The following examples are submitted for a better understanding of the invention.
A polyester consisting of 70 mole % terephthalic acid, 30 mole % glutaric acid, 55 mole % 1,4-butanediol, and 45 mole % diethylene glycol (55.25 g) having an inherent viscosity of 0.85 (in 60/40 phenol/tetrachloroethane solution at 23° C.), a melting point of 107° C., a glass transition temperature of 2° C., a heat of fusion of 3.5 cal/g and 9.75 g of a methoxy terminated polyethylene glycol having a molecular weight of 5,000 and a melting point of 59° C. and designated commercially as Carbowax Polyethylene Glycol 5000 (Union Carbide Corporation) are blended in a Brabender Plastograph mixer at about 135° C. for 5 minutes in the melt phase under nitrogen. A thin film (3-6 mils) is compression molded of the melt blend at 125° C.
T-peel bonds of 65/35 polyester/cotton twill fabric (4×4 inch test specimens) are prepared with the compression molded film (1×4 inches) in a Sentinel heat sealer at 90°, 100°, and 110° C., 4 sec. bonding time and 16 psig. After bonding, the bonds are quenched on the bench top and 1/2 inch is trimmed from each side of the bond and three one-inch wide T-peel bonds are cut. The bonds are tested on an Instron machine at 23° C. using a crosshead speed of 2 inches/minute. Bonds are also made from the unmodified polyester in a similar manner for comparison. The results of the bond tests are given below in pounds per linear inch (Pli):
______________________________________Bonding Polyester Control, Polyester/PolyethyleneTemp Pli Glycol Blend, Pli______________________________________110° C. 7.0 12.0100° C. 0.3 6.0 90° C. 0.05 0.5______________________________________
Similarly good results are obtained using Carbowax Polyethylene Glycol 14,000 (Tm 67° C.) and Carbowax Polyethylene Glycol 4600 (Tm 60° C.).
The procedure of Example 1 is followed except that 58.50 g of the polyester and 6.50 g of the polyethylene glycol are used. The results of the bond tests are given below.
______________________________________Bonding Polyester Control, Polyester/PolyethyleneTemp Pli Glycol Blend, Pli______________________________________100° C. 7.0 11.0100° C. 0.3 4.9 90° C. 0.05 0.5______________________________________
Similarly good results are obtained when a copolyester consisting of 80 mole % terephthalic acid, 20 mole % isophthalic acid, 80 mole % 1,6-hexanediol and 20 mole % 1,4-butanediol (I.V. 0.73, Tm 104° C., Tg 15° C., ΔHf 6 cal/g.) is used in the blend.
The procedure of Example 1 is followed except that 61.75 g of the polyester and 3.25 g of the polyethylene glycol are used. The results of the bond tests are given below.
______________________________________Bonding Polyester Control, Polyester/PolyethyleneTemp Pli Glycol Blend, Pli______________________________________110° C. 7.0 10.5100° C. 0.3 4.5 90° C. 0.05 0.3______________________________________
The procedure of Example 1 is followed except that 9.75 g of a methoxy terminated polyethylene glycol having a molecular weight of 2,000 and a melting point of about 52° C. and designated commercially as Carbowax Polyethylene Glycol 2000 is used. The results of the bond tests are given below.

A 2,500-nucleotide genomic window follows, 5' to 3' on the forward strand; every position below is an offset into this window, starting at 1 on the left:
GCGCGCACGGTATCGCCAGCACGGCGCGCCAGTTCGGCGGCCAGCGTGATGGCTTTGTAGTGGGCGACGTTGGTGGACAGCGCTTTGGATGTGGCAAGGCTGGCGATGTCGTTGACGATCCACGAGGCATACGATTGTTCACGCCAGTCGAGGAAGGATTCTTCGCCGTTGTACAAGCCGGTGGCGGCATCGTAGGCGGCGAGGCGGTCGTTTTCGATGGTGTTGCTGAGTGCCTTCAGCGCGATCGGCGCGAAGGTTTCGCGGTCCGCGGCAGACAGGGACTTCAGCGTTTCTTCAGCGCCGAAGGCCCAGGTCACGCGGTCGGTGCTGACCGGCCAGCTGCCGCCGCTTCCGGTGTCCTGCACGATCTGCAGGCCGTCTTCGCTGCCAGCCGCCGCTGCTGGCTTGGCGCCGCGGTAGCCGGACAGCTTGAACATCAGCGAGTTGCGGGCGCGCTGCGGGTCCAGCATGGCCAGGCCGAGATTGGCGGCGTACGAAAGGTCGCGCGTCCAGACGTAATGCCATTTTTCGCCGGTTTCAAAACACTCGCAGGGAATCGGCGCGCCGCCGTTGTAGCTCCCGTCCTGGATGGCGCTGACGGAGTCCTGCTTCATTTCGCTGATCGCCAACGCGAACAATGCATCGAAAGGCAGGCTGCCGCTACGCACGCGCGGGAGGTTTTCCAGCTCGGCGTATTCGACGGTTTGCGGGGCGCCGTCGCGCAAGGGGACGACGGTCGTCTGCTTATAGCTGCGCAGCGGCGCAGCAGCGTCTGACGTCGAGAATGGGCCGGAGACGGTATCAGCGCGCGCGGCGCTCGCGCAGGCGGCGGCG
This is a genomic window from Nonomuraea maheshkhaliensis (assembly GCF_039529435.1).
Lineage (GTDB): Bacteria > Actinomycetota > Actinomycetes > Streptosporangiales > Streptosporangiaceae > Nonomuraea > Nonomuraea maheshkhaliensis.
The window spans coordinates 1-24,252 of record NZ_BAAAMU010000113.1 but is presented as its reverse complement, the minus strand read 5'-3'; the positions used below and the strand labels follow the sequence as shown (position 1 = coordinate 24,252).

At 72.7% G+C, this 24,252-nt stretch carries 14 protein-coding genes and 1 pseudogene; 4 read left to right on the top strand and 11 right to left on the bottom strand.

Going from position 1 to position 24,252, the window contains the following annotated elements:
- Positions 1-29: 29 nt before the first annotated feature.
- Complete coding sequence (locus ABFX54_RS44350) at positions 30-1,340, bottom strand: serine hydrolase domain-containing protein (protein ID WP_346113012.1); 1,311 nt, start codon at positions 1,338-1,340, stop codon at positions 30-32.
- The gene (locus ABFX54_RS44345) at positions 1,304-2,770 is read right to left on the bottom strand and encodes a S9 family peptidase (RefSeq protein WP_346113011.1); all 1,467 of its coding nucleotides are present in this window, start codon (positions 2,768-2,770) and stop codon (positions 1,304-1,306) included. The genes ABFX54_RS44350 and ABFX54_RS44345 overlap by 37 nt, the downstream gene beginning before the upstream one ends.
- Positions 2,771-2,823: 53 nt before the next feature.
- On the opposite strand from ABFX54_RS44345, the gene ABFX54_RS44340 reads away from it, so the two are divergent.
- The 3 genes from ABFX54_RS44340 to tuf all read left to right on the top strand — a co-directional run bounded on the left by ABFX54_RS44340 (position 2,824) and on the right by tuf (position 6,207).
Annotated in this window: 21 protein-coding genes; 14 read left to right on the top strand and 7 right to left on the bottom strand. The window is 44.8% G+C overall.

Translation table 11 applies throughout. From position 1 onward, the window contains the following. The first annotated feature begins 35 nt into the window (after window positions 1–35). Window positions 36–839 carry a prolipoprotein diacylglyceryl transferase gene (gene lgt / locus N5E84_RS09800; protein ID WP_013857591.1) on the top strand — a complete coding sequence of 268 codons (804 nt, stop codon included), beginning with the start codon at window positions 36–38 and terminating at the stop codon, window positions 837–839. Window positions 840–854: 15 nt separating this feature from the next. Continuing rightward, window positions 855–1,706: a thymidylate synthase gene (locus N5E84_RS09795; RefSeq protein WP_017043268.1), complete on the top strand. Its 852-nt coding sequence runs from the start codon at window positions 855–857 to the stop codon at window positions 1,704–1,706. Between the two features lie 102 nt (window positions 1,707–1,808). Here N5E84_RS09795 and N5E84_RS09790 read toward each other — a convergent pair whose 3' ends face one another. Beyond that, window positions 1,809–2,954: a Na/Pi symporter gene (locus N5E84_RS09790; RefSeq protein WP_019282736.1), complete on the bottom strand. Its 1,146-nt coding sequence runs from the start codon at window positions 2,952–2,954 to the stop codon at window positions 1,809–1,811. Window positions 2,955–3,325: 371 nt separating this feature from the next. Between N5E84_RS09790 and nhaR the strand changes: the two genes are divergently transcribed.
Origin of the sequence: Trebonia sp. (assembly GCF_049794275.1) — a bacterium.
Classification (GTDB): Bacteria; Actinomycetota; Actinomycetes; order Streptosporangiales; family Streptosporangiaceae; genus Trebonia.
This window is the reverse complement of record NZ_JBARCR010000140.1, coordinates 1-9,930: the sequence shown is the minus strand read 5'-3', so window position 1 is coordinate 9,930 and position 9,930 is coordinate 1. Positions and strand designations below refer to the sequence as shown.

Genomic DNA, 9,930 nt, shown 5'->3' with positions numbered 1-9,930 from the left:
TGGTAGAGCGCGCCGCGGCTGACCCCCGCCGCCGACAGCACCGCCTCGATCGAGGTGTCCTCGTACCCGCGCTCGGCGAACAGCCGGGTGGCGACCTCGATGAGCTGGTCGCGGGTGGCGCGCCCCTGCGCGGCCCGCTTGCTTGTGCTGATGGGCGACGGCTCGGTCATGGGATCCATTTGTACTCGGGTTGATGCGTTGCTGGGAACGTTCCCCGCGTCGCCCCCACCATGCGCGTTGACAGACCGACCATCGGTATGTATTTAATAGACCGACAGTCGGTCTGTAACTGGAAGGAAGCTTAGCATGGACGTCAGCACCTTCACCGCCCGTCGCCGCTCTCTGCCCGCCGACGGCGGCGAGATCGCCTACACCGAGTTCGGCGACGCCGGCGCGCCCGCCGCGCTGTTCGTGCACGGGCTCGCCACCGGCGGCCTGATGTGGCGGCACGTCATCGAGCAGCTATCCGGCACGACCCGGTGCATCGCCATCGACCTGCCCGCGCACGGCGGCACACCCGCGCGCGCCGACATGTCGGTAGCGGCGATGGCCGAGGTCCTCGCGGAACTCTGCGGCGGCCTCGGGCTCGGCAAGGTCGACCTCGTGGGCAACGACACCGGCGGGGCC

______________________________________Bonding Polyester Control, Polyester/PolyethyleneTemp Pli Glycol Blend, Pli______________________________________110° C. 7.0 17.6100° C. 0.3 11.1 90° C. 0.05 0.25______________________________________
The procedure of Example 1 is followed except that 9.75 g of a methoxy terminated polyethylene glycol having a molecular weight of 750 and a melting point of about 30° C. and designated commercially as Carbowax Polyethylene Glycol 750 is used. The results of the bond tests are given below.
______________________________________Bonding Polyester Control, Polyester/PolyethyleneTemp Pli Glycol Blend, Pli______________________________________110° C. 7.0 14.1100° C. 0.3 9.2 90° C. 0.05 0.20______________________________________
The procedure of Example 1 is followed except that 9.75 g of a methoxy terminated polyethylene glycol having a molecular weight of 350 and a freezing range of -5° to 10° C. and designated commercially as Carbowax Polyethylene Glycol 350 is used. The results of the bond tests are given below.
______________________________________Bonding Polyester Control, Polyester/PolyethyleneTemp Pli Glycol Blend, Pli______________________________________110° C. 7.0 13.1100° C. 0.3 8.5 90° C. 0.05 0.50______________________________________
Similarly good results are obtained using Carbowax Polyethylene Glycol 300 (Tm-15° C.).
The polymer blend from Example 1 is cryogenically ground and sieved to a particle size of 70-200 mesh (medium powder).
Powderpoint fusible interlinings are prepared with this medium powder blend on a small-scale laboratory powderpoint machine. The powder is applied (21.7 g/m2) from an engraved roll to a cotton interlining fabric to form an interlining containing rows of adhesive dots across the interlining fabric (35 dots/cm2). The interlining is used to bond a polyester/cotton face fabric. The interlinings are bonded to the face fabrics by pressing four-inch squares of interlining to four-inch squares of polyester twill face fabric using an electrically heated garment press at 100° C. The bonded fabrics are cut into strips one inch (2.54 cm) wide and T-peel strengths are determined. The T-peel strengths reported are an average of three determinations per sample. The peel strength is 340 g/linear cm at 23° C. (30.5 cm/minute testing rate).